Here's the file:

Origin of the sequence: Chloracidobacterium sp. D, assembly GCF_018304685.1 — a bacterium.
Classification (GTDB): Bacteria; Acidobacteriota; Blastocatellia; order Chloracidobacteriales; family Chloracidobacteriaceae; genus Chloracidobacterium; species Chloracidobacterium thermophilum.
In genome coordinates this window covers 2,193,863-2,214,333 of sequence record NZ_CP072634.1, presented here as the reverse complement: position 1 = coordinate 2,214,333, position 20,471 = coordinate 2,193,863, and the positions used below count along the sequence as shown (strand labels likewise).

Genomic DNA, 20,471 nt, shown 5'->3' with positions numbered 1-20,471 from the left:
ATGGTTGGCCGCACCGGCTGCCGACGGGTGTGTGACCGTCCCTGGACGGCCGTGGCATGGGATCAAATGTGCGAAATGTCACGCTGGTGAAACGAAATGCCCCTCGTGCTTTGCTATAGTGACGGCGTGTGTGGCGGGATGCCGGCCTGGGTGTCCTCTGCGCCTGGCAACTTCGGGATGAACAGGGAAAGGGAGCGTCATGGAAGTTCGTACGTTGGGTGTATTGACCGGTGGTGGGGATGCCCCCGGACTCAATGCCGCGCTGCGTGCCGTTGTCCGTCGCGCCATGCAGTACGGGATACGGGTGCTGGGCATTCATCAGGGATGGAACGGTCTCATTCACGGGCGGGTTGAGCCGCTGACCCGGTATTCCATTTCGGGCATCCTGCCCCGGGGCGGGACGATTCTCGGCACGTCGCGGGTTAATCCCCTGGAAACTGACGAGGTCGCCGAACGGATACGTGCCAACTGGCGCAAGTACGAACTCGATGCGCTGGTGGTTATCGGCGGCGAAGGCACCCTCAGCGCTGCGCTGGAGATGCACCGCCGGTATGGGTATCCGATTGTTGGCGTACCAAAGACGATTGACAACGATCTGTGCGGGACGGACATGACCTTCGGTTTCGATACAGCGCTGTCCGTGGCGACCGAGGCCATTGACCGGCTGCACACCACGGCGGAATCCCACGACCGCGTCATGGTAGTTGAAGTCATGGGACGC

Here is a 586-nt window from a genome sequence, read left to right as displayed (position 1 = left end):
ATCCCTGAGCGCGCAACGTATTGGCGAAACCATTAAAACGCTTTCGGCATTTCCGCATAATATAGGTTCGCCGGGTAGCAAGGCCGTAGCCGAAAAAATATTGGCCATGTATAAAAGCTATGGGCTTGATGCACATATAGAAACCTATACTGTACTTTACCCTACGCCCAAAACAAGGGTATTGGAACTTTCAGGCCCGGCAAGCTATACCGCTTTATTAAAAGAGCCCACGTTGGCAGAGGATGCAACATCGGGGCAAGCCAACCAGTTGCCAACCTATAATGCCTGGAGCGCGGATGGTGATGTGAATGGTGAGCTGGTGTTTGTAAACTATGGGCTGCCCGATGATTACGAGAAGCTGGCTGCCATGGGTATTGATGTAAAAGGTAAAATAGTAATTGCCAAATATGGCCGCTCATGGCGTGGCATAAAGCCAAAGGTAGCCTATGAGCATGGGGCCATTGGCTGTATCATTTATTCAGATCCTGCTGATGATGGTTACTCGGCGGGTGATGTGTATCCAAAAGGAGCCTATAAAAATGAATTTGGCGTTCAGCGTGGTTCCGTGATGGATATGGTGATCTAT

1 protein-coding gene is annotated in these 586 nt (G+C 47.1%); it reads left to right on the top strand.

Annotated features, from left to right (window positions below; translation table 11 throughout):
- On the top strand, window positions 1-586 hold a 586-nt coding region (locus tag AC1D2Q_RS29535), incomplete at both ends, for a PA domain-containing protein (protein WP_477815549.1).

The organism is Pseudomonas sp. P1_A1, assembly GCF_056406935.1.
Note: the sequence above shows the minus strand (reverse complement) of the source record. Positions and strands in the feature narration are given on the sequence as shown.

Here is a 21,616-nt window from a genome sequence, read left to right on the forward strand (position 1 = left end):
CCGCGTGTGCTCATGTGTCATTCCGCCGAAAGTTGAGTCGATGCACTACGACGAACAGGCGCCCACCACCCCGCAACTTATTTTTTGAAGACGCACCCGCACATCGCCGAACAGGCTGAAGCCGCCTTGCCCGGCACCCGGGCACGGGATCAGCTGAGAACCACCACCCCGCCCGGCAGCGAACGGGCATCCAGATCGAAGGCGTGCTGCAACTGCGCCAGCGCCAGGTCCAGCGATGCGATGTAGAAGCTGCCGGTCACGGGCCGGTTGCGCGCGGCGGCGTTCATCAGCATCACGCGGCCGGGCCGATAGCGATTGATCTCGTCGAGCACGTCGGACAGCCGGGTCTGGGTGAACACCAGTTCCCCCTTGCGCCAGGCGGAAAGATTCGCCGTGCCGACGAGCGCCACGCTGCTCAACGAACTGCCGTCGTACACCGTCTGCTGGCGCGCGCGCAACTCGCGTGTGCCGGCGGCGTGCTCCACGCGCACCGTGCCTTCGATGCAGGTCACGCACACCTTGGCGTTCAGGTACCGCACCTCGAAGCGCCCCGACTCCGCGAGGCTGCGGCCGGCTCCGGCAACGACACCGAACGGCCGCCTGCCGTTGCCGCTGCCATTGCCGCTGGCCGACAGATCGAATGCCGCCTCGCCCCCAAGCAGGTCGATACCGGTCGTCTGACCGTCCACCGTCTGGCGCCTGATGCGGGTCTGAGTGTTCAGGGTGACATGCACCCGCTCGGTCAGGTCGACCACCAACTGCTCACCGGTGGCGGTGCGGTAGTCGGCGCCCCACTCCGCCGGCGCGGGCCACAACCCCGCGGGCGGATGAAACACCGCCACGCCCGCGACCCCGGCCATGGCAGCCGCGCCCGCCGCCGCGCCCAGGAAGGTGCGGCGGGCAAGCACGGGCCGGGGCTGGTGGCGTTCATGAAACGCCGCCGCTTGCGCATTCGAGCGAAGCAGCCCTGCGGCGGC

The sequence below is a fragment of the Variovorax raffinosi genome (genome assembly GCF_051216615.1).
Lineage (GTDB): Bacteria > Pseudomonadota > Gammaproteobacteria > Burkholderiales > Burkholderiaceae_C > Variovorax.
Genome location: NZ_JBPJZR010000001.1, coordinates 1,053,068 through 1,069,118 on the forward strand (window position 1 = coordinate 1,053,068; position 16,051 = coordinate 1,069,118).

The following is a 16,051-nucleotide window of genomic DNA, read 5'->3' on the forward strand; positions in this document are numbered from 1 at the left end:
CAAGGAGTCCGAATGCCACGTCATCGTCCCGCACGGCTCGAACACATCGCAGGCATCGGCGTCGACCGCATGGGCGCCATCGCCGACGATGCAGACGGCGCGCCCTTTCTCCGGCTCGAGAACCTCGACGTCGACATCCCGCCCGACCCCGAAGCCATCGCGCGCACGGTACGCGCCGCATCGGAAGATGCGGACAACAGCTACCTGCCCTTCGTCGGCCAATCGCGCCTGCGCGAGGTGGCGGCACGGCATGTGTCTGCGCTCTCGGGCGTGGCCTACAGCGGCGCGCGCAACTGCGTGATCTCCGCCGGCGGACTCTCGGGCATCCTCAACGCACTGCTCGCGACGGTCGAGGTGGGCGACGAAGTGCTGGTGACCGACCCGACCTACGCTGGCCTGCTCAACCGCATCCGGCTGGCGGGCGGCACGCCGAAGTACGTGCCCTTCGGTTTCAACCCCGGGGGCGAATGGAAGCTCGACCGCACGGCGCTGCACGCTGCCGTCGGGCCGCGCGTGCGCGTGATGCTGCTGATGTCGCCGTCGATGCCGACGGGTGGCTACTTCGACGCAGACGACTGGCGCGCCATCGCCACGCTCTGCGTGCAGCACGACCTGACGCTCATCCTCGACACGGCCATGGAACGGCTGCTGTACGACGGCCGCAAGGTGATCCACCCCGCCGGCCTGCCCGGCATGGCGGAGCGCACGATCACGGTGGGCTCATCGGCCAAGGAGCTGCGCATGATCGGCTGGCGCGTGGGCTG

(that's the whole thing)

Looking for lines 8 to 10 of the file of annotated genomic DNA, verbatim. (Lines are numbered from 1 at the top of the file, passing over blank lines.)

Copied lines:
1 protein-coding gene is annotated in these 586 nt (G+C 47.1%); it reads left to right on the top strand.

Annotated features, from left to right (window positions below; translation table 11 throughout):
- On the top strand, window positions 1-586 hold a 586-nt coding region (locus tag AC1D2Q_RS29535), incomplete at both ends, for a PA domain-containing protein (protein WP_477815549.1).